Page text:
Wednesday’s ruling stems from a decision in July 2020, when a court in Medford decided that Grants Pass’s ordinances regulating homelessness were unconstitutional, due to what they considered cruel and unusual punishment and excessive fines.
The city appealed that decision to the 9th Circuit Court, which upheld it last year in a three-judge panel. Grants Pass then requested that all the judges on the 9th Circuit Court hear the case, but on Wednesday, they voted not to.
Ed Johnson, director of litigation at the Oregon Law Center and lead attorney on the case, said he’s pleased with the court’s decision because criminalizing homelessness destabilizes people and exacerbates the problem.
“Allowing cities and counties unfettered discretion to criminalize their homeless citizens will not reduce the number of people who are forced to live outside. It will increase the number because criminalization destabilizes people who are living outside, and it makes it harder for them to connect with jobs and housing that they need in order to get inside,” he said.
Grants Pass has restricted camping and sleeping of people experiencing homelessness in recent years through fines and other regulations. The court’s decision said it’s a violation of the Eighth Amendment to punish people for sleeping in public when there is nowhere else for them to go. The city can place restrictions on where, when and how people can camp, but it cannot prohibit people from sleeping everywhere in the city if there’s no place for them to sleep indoors, like a shelter.
This case was preceded by Marvin v. City of Boise from 2018, which found that “the Eighth Amendment prohibits the imposition of criminal penalties for sitting, sleeping, or lying outside on public property for homeless individuals who cannot obtain shelter.”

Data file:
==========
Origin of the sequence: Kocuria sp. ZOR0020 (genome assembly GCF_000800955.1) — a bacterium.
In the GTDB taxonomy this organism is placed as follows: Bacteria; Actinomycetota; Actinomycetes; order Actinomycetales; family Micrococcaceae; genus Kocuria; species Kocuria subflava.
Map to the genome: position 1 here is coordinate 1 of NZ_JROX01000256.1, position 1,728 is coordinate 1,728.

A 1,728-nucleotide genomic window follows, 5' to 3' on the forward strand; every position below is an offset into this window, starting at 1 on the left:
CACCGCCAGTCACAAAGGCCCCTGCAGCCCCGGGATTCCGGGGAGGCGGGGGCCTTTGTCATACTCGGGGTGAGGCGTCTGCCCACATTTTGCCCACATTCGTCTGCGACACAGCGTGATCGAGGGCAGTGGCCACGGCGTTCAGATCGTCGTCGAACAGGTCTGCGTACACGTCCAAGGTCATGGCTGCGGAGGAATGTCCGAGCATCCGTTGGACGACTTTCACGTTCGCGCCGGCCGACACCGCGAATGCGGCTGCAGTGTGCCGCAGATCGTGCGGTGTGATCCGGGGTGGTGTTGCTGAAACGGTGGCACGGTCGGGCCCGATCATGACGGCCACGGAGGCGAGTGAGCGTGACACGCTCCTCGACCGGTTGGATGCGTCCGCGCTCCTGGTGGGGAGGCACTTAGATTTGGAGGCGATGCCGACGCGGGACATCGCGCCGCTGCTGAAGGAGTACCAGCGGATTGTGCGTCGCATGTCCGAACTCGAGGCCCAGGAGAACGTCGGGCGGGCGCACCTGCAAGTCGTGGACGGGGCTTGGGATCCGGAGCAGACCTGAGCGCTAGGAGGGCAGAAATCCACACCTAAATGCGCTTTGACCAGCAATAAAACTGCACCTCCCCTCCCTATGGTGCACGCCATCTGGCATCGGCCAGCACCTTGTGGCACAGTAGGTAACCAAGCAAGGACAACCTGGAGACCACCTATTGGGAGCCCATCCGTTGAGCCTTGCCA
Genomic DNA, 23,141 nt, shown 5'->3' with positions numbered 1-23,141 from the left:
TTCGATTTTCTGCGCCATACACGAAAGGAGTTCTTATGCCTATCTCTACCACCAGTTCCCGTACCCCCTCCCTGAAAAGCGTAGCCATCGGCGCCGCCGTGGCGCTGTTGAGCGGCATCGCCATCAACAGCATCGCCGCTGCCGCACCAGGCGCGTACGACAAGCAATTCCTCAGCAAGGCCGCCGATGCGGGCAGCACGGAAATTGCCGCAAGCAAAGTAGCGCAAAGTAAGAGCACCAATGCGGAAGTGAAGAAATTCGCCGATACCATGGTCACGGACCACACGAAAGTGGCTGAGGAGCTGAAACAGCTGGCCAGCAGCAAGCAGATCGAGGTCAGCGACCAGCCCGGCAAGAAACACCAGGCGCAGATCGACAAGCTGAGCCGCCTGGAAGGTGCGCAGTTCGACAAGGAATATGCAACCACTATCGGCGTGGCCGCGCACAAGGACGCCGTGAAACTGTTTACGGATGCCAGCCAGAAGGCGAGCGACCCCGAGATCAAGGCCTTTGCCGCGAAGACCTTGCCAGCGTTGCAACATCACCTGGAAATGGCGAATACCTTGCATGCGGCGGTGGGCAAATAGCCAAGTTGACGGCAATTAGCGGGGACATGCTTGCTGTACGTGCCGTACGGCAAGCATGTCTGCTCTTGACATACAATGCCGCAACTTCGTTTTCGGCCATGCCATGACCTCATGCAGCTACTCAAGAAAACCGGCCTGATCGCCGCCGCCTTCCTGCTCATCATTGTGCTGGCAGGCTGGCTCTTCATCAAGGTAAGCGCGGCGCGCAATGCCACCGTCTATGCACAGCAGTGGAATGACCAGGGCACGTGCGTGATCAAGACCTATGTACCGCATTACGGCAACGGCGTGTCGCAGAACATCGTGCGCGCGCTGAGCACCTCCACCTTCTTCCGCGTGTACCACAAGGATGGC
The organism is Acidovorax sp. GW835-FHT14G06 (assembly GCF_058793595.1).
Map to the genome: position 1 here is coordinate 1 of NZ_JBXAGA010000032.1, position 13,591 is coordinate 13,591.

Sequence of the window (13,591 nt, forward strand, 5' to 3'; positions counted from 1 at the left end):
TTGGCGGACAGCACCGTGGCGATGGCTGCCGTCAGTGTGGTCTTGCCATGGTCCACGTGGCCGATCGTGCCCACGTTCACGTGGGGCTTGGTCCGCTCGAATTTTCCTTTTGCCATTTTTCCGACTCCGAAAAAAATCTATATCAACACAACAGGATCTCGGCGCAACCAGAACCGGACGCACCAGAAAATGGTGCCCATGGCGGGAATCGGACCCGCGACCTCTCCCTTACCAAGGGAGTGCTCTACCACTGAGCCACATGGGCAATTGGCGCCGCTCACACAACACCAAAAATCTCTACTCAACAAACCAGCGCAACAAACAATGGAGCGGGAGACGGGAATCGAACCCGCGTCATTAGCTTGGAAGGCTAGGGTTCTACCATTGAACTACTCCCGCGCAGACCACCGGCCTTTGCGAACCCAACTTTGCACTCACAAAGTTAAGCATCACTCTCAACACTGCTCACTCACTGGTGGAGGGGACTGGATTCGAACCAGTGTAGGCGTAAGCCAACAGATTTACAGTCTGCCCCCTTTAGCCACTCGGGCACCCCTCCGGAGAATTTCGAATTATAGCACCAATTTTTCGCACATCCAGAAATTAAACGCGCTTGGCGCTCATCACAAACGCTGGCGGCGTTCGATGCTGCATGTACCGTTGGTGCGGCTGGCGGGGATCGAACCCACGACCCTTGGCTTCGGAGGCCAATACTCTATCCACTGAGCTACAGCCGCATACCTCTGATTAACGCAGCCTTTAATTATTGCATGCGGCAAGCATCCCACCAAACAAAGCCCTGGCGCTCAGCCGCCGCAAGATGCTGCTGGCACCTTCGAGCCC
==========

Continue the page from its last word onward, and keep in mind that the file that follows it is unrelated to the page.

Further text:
Grants Pass says it plans to appeal this week’s decision to the U.S. Supreme Court.
“From the local court, we went to the 9th Circuit Court. And now we’re looking at asking the Supreme Court to take a look at the 9th Circuit court’s ruling,” said Grants Pass City Manager Aaron Cubic.
“We hoped the full 9th Circuit would reconsider recent decisions that have contributed to the growing problem of encampments in cities across the West,” the city’s counsel Theane Evangelis said in an emailed statement. “The 9th Circuit’s decisions in this case and Martin v. Boise are legally wrong and are only harming the very people they were meant to help.”
The 9th Circuit Court governs the West, including Arizona, California, Nevada, Idaho, Montana, Oregon, Washington, Alaska, Hawaii, Guam and the Northern Mariana Islands.
In a statement disagreeing with the Wednesday decision, Senior 9th Circuit Judge Diarmuid O’Scannlain wrote, “With this decision, our Circuit’s jurisprudence now effectively guarantees a personal federal constitutional ‘right’ for individuals to camp or to sleep on sidewalks and in parks, playgrounds, and other public places in defiance of traditional health, safety, and welfare laws — a dubious holding premised on a fanciful interpretation of the Eighth Amendment.”
The decision paralyzes “local communities from addressing the pressing issue of homelessness,” he continued.
However, in a statement supporting the decision, District Judge Roslyn Silver and Circuit Judge Ronald Gould wrote, “The assertion that jurisdictions must now allow involuntarily homeless persons to camp or sleep on every sidewalk and in every playground is plainly wrong. Jurisdictions remain free to address the complex policy issues regarding homelessness in the way those jurisdictions deem fit, subject to the single restriction that involuntarily homeless persons must have “somewhere” to sleep and take rudimentary precautions (bedding) against the elements.”
“Criminalizing the act of sleeping in public when an individual has nowhere else to sleep is, in effect, criminalizing the underlying status of being homeless,” they continue.
The consequences of this ruling overlap with Oregon’s HB 3115, which took effect on July 1 and states that cities and counties that choose to regulate where people can camp in public spaces must create “objectively reasonable” restrictions about where, when and how that camping can occur.